Although there is some overlap, data security and privacy protection may apply different technologies and solutions from those used in infrastructure and application security. While infrastructure and application security uses sessions to manage access control, data access is controlled by cryptographical algorithms and keys. Privacy protection complicates matters further as it relies on technology such as de-identification and tokenisation. As such, securing infrastructure and applications does not automatically mean that data and personal information are protected.
Application developers and system administrators need to align with suppliers, select proper technical solutions, re-design infrastructure and application systems, and make multiple changes in order to fulfill compliance requirements. This will likely require additional technical resources and investment.
Furthermore, enterprises in mainland China will likely find it difficult to find technical professionals in data security and privacy protection. The reason for this shortage is the historical lack of value attached by management to data and personal information. Even though they are increasing in importance, data and personal information can be legally, or to some extent illegally, acquired and exchanged in the market. Investment in data and personal information protection is seen by management as having a poor return on investment, thus there is less interest in hiring for data security and privacy protection. Furthermore, most security professionals are former system administrators and software developers who may be reluctant to step into a relatively new environment.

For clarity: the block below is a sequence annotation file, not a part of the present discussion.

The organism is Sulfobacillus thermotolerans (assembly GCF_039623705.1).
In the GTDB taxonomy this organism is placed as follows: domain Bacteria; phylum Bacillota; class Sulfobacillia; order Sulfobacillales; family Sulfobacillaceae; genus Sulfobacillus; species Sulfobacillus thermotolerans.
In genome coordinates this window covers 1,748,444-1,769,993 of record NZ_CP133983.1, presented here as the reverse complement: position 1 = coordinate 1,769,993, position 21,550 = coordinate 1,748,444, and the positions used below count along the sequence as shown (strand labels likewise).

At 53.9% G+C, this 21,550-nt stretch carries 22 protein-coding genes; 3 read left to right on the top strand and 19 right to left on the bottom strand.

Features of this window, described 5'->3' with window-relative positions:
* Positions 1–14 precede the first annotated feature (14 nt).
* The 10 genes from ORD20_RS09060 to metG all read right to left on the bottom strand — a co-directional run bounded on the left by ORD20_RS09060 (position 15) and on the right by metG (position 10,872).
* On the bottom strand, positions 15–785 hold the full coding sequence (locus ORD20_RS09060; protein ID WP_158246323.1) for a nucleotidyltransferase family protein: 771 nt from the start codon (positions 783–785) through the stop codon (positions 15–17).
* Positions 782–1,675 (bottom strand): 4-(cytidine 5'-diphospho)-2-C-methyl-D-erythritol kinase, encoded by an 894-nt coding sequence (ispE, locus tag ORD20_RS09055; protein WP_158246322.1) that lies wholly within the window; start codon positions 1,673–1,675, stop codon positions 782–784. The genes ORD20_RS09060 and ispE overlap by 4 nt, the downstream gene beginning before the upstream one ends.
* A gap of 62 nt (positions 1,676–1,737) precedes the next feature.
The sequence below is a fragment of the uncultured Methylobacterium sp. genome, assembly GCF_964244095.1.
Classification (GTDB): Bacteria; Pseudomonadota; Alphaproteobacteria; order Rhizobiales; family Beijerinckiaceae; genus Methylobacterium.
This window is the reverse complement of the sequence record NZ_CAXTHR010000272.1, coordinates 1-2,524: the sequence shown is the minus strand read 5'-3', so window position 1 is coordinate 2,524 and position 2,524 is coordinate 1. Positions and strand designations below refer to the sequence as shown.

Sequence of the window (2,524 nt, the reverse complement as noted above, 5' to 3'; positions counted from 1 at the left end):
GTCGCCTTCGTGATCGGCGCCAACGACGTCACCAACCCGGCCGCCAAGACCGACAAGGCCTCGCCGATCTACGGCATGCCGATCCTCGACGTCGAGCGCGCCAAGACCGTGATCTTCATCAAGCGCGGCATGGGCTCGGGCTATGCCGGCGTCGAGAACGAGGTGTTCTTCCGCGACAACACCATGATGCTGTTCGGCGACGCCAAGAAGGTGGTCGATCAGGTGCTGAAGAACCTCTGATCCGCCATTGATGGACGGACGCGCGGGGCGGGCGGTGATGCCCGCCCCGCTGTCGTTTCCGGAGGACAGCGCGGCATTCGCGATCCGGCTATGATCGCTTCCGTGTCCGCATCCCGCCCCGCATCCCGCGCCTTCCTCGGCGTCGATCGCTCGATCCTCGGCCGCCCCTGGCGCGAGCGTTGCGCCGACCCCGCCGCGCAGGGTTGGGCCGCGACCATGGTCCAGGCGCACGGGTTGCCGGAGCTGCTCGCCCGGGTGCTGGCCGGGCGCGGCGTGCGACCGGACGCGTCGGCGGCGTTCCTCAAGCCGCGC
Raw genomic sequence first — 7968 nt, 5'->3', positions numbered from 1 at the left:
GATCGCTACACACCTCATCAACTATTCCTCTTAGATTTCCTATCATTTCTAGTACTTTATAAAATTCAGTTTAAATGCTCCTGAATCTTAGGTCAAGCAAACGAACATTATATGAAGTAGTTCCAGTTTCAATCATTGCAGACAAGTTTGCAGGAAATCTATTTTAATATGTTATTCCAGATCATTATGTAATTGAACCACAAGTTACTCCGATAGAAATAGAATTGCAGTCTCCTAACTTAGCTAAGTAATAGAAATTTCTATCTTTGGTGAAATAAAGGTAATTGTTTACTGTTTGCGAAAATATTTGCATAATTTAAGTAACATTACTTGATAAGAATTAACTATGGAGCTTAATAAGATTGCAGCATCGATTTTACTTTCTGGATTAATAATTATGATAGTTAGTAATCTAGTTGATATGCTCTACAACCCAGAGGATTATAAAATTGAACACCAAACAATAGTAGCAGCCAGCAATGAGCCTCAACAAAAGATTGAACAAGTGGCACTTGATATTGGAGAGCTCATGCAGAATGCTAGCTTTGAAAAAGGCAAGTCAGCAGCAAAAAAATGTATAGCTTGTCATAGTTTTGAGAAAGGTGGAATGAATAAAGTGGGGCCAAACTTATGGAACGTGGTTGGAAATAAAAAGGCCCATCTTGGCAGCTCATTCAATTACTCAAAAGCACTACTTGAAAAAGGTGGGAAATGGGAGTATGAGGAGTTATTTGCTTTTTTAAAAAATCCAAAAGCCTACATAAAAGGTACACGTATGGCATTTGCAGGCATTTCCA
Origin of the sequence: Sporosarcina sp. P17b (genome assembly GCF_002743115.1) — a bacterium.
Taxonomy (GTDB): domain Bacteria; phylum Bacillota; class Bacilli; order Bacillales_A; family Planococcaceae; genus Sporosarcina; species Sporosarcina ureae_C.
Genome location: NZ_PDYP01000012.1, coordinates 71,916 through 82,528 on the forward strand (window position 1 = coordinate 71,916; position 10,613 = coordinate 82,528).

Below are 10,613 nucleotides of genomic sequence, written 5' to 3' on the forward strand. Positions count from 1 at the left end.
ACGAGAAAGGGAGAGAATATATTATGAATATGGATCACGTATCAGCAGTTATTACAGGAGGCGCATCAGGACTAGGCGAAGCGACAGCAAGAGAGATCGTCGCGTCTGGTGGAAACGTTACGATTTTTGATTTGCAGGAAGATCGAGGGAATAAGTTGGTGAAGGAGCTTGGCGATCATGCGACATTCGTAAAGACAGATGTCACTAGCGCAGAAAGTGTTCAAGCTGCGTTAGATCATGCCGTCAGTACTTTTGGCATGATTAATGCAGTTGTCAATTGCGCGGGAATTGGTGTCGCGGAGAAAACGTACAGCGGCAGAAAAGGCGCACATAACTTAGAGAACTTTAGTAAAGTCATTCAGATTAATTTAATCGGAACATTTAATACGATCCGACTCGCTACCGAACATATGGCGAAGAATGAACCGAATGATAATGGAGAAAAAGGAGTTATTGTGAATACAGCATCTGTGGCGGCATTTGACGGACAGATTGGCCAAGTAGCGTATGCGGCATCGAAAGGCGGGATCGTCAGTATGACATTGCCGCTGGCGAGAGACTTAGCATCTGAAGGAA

Protiviti aids businesses in ensuring their IT services meet legal requirements and regulatory rules on both national and industry-specific levels. With our IT security professionals, compliance experts, auditors, as well as other IT professionals, we are able to quickly react to constantly evolving regulations based on industry innovations, environmental trends, and emerging risks.
Protiviti security and privacy services will evaluate your existing state of compliance in accordance to relevant legal requirements and regulations before developing technical solutions corresponding to your current technology, procedures, as well as resources competency. We expect to close any gaps in your IT technology and processes within budget while preventing disruptions to normal IT and business operations from compliance activities.
 These laws and rules include the Criminal Law, Public Security Administration Punishment Law, Self-Assessment for Illegal Personal Information Collection, and Provisions on the Cyber Protection of Children's Personal Information.